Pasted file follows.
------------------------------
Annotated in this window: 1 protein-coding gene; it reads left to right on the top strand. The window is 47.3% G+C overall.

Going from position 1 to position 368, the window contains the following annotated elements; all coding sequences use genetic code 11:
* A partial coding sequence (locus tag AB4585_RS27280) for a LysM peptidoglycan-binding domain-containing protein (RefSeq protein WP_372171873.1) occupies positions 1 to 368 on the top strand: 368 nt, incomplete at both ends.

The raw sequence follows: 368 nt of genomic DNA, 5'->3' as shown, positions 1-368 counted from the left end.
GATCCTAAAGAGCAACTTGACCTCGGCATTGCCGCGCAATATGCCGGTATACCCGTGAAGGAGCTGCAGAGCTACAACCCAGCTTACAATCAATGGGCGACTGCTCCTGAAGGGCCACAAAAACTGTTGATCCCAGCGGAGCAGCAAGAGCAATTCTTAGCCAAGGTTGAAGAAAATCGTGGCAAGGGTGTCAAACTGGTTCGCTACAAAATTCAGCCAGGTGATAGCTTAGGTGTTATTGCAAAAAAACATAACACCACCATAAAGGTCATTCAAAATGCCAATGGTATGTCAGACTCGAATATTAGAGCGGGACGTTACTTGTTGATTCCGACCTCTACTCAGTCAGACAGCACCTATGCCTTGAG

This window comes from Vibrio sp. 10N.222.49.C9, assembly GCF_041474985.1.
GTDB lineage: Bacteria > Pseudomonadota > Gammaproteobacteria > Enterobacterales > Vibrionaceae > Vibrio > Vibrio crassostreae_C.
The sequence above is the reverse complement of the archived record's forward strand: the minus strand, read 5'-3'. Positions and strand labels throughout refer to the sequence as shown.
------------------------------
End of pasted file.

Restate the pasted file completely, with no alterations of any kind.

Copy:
Annotated in this window: 1 protein-coding gene; it reads left to right on the top strand. The window is 47.3% G+C overall.

Going from position 1 to position 368, the window contains the following annotated elements; all coding sequences use genetic code 11:
* A partial coding sequence (locus tag AB4585_RS27280) for a LysM peptidoglycan-binding domain-containing protein (RefSeq protein WP_372171873.1) occupies positions 1 to 368 on the top strand: 368 nt, incomplete at both ends.

The raw sequence follows: 368 nt of genomic DNA, 5'->3' as shown, positions 1-368 counted from the left end.
GATCCTAAAGAGCAACTTGACCTCGGCATTGCCGCGCAATATGCCGGTATACCCGTGAAGGAGCTGCAGAGCTACAACCCAGCTTACAATCAATGGGCGACTGCTCCTGAAGGGCCACAAAAACTGTTGATCCCAGCGGAGCAGCAAGAGCAATTCTTAGCCAAGGTTGAAGAAAATCGTGGCAAGGGTGTCAAACTGGTTCGCTACAAAATTCAGCCAGGTGATAGCTTAGGTGTTATTGCAAAAAAACATAACACCACCATAAAGGTCATTCAAAATGCCAATGGTATGTCAGACTCGAATATTAGAGCGGGACGTTACTTGTTGATTCCGACCTCTACTCAGTCAGACAGCACCTATGCCTTGAG

This window comes from Vibrio sp. 10N.222.49.C9, assembly GCF_041474985.1.
GTDB lineage: Bacteria > Pseudomonadota > Gammaproteobacteria > Enterobacterales > Vibrionaceae > Vibrio > Vibrio crassostreae_C.
The sequence above is the reverse complement of the archived record's forward strand: the minus strand, read 5'-3'. Positions and strand labels throughout refer to the sequence as shown.